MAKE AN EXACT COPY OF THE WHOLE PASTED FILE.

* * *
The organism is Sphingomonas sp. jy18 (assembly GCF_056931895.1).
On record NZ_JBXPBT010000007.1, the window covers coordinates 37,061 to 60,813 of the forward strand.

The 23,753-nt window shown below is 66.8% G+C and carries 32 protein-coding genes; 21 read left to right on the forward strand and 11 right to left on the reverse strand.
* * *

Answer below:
The organism is Sphingomonas sp. jy18 (assembly GCF_056931895.1).
On record NZ_JBXPBT010000007.1, the window covers coordinates 37,061 to 60,813 of the forward strand.

The 23,753-nt window shown below is 66.8% G+C and carries 32 protein-coding genes; 21 read left to right on the forward strand and 11 right to left on the reverse strand.